is significant, even if the evidence of COPD was later developed. See Smith v. Shalala, 987 F.2d
1371, 1375 (8th Cir.1993); Dunahoo v. Apfel, 241, F. 3d 1033, 1039 (8th Cir. 2001). The Plaintiff
never complained of breathing difficulty or sought any treatment for COPD and Plaintiff’s
COPD was never diagnosed until January 9, 2010 (T. 280). At the time it was diagnosed there
was no acute infiltrate seen. The Plaintiff was a lifelong smoker but he never exhibited any
effects from his smoking and never had any diagnosis until January 2010. During a consultative
examination on November 16, 2010, Plaintiff’s lungs and breath sounds were normal. He
exhibited normal breath sounds and no wheezes, or prolonged expirations of air (Tr. 296). There
is absolutely nothing to show that the COPD diagnosis had the slightest impact on the Plaintiff’s
ability to do work.
The ALJ first obtained a Disability Physical which was performed by APN Pham-Russell
on October 13, 2010. (T. 295-298). APN Pham-Russell ordered x-rays which showed disc
narrowing but no “significant osteophyte formations”. (T. 299). The ALJ obtained a Physical
RFC Assessment from Dr. Greenwood, on November 16, 2010. Dr. Greenwood was of the
opinion that the Plaintiff could lift 20 pounds occasionally, 10 pounds frequently, and could
stand and/or walk and sit for six hours in an eight hour day. (T. 288). Dr. Greenwood felt that
the medical evidence supported a Light RFC classification. (T. 294). Dr. Greenwood’s opinion
was affirmed as written by Dr. Takach on January 17, 2011. (T. 308).
The Plaintiff’s own treating physician was of the opinion in April 2011 that he “should
try to go back to work.” (T. 313). The court finds no error with the ALJ’s development of the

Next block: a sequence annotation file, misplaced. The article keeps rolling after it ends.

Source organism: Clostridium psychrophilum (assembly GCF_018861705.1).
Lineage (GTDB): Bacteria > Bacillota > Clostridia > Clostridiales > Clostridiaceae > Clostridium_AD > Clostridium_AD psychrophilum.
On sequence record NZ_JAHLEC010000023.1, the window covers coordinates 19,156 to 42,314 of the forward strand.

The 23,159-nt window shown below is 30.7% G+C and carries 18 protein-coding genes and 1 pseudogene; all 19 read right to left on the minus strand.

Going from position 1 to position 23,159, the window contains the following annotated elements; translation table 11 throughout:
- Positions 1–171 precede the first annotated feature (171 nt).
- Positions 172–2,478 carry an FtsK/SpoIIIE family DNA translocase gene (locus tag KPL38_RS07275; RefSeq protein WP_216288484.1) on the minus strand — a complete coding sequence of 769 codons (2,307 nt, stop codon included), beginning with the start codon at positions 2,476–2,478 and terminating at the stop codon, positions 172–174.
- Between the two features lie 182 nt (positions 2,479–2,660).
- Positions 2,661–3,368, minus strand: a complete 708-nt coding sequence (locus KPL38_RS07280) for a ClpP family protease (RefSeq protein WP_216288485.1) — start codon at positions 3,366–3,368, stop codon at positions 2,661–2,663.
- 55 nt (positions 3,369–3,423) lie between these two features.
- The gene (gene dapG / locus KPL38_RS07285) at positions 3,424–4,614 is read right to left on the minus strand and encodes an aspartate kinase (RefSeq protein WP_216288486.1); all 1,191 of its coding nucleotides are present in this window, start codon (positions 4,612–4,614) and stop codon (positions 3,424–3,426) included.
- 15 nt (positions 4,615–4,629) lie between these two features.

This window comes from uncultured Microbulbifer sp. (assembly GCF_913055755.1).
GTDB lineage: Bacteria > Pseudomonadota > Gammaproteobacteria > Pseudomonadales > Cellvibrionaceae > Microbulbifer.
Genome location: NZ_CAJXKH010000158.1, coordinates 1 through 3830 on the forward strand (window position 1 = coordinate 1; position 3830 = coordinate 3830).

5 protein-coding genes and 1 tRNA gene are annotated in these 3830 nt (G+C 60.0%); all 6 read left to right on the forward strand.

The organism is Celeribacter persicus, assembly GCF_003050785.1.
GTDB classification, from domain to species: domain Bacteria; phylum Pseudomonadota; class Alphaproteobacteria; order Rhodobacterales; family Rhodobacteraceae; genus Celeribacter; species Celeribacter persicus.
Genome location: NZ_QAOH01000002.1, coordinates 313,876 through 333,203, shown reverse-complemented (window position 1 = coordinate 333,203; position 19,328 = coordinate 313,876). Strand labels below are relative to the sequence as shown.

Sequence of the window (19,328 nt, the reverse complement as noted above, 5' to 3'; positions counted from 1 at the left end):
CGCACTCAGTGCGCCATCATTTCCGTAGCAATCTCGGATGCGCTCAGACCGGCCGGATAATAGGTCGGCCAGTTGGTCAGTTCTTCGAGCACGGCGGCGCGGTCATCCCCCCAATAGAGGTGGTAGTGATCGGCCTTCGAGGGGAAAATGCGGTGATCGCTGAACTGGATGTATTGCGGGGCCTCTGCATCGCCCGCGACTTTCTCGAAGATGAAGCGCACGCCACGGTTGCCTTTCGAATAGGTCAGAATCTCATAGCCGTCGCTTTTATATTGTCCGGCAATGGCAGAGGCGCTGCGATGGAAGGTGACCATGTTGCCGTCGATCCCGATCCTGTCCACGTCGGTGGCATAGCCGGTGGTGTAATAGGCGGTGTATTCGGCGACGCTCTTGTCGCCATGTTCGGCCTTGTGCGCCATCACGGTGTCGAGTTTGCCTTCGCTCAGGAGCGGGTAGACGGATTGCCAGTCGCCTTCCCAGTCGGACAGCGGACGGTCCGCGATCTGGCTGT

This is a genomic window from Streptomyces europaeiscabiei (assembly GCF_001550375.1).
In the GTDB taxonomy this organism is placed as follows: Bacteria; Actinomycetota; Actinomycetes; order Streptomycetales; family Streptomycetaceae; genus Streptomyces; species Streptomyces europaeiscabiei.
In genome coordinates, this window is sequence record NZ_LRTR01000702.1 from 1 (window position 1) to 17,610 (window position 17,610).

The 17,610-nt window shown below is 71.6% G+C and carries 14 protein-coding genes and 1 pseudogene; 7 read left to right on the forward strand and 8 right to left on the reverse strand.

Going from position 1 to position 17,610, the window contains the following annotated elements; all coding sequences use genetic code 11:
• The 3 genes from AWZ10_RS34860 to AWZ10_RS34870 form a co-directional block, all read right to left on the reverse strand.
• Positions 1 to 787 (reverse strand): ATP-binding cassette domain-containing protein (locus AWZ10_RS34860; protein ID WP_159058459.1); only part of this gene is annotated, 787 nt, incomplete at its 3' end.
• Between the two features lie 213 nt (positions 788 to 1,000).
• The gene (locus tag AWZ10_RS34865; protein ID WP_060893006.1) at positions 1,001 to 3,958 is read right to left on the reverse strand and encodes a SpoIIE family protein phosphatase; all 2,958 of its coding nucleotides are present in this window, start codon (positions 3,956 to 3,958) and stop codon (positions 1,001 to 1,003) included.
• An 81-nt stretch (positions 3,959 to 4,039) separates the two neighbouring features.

record or the interpretation of the record concerning the Plaintiff’s physical impairments.
2. Mental Impairments
The ALJ did discuss the Plaintiff’s depression and noted that the Plaintiff had been
treated for his depression from November 2007 to April 2008 (T. 14). The record discloses his
sequential treatment for his depression. (T. 329, 330, 337, 323, 331, 326, 332, 333, 327, 334,
335, 336). The discharge summary for the Plaintiff from WACAG states that “pt has reached the
goals he set and has shown significantly less depression, says he feels great. Believes he has a
positive handle on himself, on his moods, and relating to his children. Goals met.” (T. 340). His
diagnosis on June 6, 2008, however, remained at Major Depressive Disorder, and Polysubstance
Dependence in remission and his GAF was placed at 62. (T. 338). He was told to return to
WACAG as needed. (T. 342).
The Plaintiff did report depression to his treating physician in January (T. 318), April (T.
313) and May 2011 (T. 311) but he did not return to WACAG for treatment until September 12,
2011 and the stated reasons were anger, sleep problems, mood swings, depression, relational
problems, loneliness, and alcohol abuse (T. 357) and he was initially diagnosed with Major
Depressive Disorder, Recurrent, Severe, w/o Psychotic features and Polysubstance Abuse. His
GAF was 503. (T. 360). On September 29, 2011 he was diagnosed with Bipolar I Disorder, Most
recent episode depressed, Moderate and Poly Substance Abuse. (T. 366). On October 28, 2011
the Plaintiff was seen by APN Alice Slavens who diagnosed the Plaintiff with Major Depression,
Post Traumatic Stress Disorder (PTSD), and Poly Substance Abuse with a GAF of 50 and she
placed the Plaintiff on Zoloft4 100 mg daily. (T. 364).
A GAF (global assessment of functioning) score is not determinative for Social Security
purposes. The Social Security Administration has explained that, “[t]he GAF scale, which is
described in the DSM-III-R (and the DSM-IV), is the scale used in the multiaxial evaluation
system endorsed by the American Psychiatric Association. It does not have a direct correlation to
A GAF of 41 to 50 indicates “Serious symptoms ... OR any serious impairment in social, occupational, or
school functioning (e .g., few friends, unable to keep a job).” Diagnostic and Statistical Manual of Mental Disorders
(DSM-IV-TR) 34 (4th ed.2000).
Zoloft (sertraline) is an antidepressant in a group of drugs called selective serotonin reuptake inhibitors
(SSRIs). Zoloft affects chemicals in the brain that may become unbalanced and cause depression, panic, anxiety, or